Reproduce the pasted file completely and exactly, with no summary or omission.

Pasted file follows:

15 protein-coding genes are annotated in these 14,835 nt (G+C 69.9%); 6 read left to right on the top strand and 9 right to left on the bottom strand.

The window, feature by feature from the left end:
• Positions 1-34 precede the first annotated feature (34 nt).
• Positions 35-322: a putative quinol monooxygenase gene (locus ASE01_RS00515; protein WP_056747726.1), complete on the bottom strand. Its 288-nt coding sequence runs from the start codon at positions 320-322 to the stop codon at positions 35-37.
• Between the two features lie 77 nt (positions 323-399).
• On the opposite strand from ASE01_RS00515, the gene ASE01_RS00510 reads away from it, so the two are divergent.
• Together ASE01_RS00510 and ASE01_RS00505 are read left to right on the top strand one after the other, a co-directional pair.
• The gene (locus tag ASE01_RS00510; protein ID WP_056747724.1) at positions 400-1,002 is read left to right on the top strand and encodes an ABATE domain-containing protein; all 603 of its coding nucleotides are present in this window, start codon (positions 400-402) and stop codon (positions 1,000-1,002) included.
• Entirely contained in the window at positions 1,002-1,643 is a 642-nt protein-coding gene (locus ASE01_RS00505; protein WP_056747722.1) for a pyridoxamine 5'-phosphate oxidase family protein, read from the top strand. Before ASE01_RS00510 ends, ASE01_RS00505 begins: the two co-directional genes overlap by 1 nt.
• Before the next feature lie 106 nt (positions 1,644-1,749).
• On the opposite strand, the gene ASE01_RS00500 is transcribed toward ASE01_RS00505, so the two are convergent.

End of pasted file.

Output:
15 protein-coding genes are annotated in these 14,835 nt (G+C 69.9%); 6 read left to right on the top strand and 9 right to left on the bottom strand.

The window, feature by feature from the left end:
• Positions 1-34 precede the first annotated feature (34 nt).
• Positions 35-322: a putative quinol monooxygenase gene (locus ASE01_RS00515; protein WP_056747726.1), complete on the bottom strand. Its 288-nt coding sequence runs from the start codon at positions 320-322 to the stop codon at positions 35-37.
• Between the two features lie 77 nt (positions 323-399).
• On the opposite strand from ASE01_RS00515, the gene ASE01_RS00510 reads away from it, so the two are divergent.
• Together ASE01_RS00510 and ASE01_RS00505 are read left to right on the top strand one after the other, a co-directional pair.
• The gene (locus tag ASE01_RS00510; protein ID WP_056747724.1) at positions 400-1,002 is read left to right on the top strand and encodes an ABATE domain-containing protein; all 603 of its coding nucleotides are present in this window, start codon (positions 400-402) and stop codon (positions 1,000-1,002) included.
• Entirely contained in the window at positions 1,002-1,643 is a 642-nt protein-coding gene (locus ASE01_RS00505; protein WP_056747722.1) for a pyridoxamine 5'-phosphate oxidase family protein, read from the top strand. Before ASE01_RS00510 ends, ASE01_RS00505 begins: the two co-directional genes overlap by 1 nt.
• Before the next feature lie 106 nt (positions 1,644-1,749).
• On the opposite strand, the gene ASE01_RS00500 is transcribed toward ASE01_RS00505, so the two are convergent.